An employment contract is a signed agreement between an employee and an employer. A contract provides the basis for the rights and responsibilities of both the employee and the employer. By doing this, the terms and conditions of both parties are clearly established regarding the employment relationship.
Why are Employment Contracts Important?
A properly executed employment contract provides a written account of the agreement between the employer and the employee, affording both parties a clear understanding of their responsibilities, obligations, and duties to each other.
Although a verbal agreement of an employment relationship may constitute an employment contract (a handshake, perhaps), without a written employment contract it is difficult to prove the terms and conditions of the verbal agreement, especially if a conflict arises. A written employment contract is crucial to protect both parties and avoid future disputes.
Types of Employment Contracts
As discussed, employment contracts are an excellent way to define the responsibilities and benefits of the position that the worker is being hired for. This helps avoid any confusion on both sides of the agreement. There are a few different types of employment contracts, including written and implied.
Employers need to set out clear terms and conditions within the contract, and the employee is expected to read, understand, and sign the contract. Workers should also be made aware of what the consequences are if the expectations laid out in the contract are not met.
What’s Included in an Employment Contract?
To help protect both your new hire and your business, there are a few things that you must have in your employment contract. Here are some of the provisions that should be included (this is not an exhaustive list):
- Termination Clause –This provision sets out clear expectations for what is required by each party to terminate the relationship, including how much notice is required, what severance or outplacement plan is in place, and if there are any obligations after the employment relationship has terminated.
- Compensation and benefits – The contract should outline the compensation and benefits package related to the new hire’s position. It should include the hourly rate or annual salary, information regarding incentives or bonuses and how these may be obtained. All information about the benefits plan should also be included, such as dental, medical, eye care, etc. – and what percentage is paid by either the employee or employer. Also, any stock options or fringe benefits should be covered.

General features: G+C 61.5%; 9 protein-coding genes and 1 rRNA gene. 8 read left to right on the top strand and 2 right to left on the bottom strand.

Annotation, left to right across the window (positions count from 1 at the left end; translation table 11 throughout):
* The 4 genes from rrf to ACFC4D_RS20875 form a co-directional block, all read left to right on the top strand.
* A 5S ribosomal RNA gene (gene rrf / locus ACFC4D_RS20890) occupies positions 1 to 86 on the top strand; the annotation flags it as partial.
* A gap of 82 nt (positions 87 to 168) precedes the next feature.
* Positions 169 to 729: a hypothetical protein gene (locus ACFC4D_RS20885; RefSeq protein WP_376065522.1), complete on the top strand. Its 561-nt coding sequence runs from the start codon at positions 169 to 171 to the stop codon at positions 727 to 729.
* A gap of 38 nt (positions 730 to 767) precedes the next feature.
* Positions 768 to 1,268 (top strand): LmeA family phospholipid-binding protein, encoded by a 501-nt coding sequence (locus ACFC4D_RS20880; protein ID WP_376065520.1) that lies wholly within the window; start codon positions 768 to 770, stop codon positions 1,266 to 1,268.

- Job information – Some key pieces of information needs to be right right away, such as the job title, hours, wages and the department or team that the new hire will be working with. The worker should also be told how their performance will be evaluated and whom they will report to.
- Overtime and Vacation Policies – The new employee should be made aware if they qualify for overtime and how many paid vacation days are accumulated per pay period and if vacation days increase over the term of their employment.
- Schedule and employment period – The contract must clearly explain if the employment is permanent, part-time, temporary, or a contract position, as well as what days and hours the employee is expected to work and what flexible working options are available, if any.
- Progressive Discipline Policy: Care must be used when deciding to suspend an employee. Unless the disciplinary process is expressly, or impliedly part of an employee’s employment contract, an employee who is suspended could claim to have been constructively dismissed, depending on the circumstances.
- Confidentiality – Confidential and sensitive information can be protected by having the employee sign a confidentiality agreement within the contract.
- Intellectual Property – Intellectual property created during the course of an employee’s employment does not equate to the employer’s automatic and exclusive ownership of any and all intellectual property. Employers who mistakenly assume that they automatically own intellectual property can pay an expensive price for failing to protect such intellectual property or effectively securing the rights from employees.
At HR Enable, we work alongside clients to help ensure their employment contracts meet all legal requirements and reduce potential liability for employers, with clear terms and conditions set out in the beginning of an employment relationship.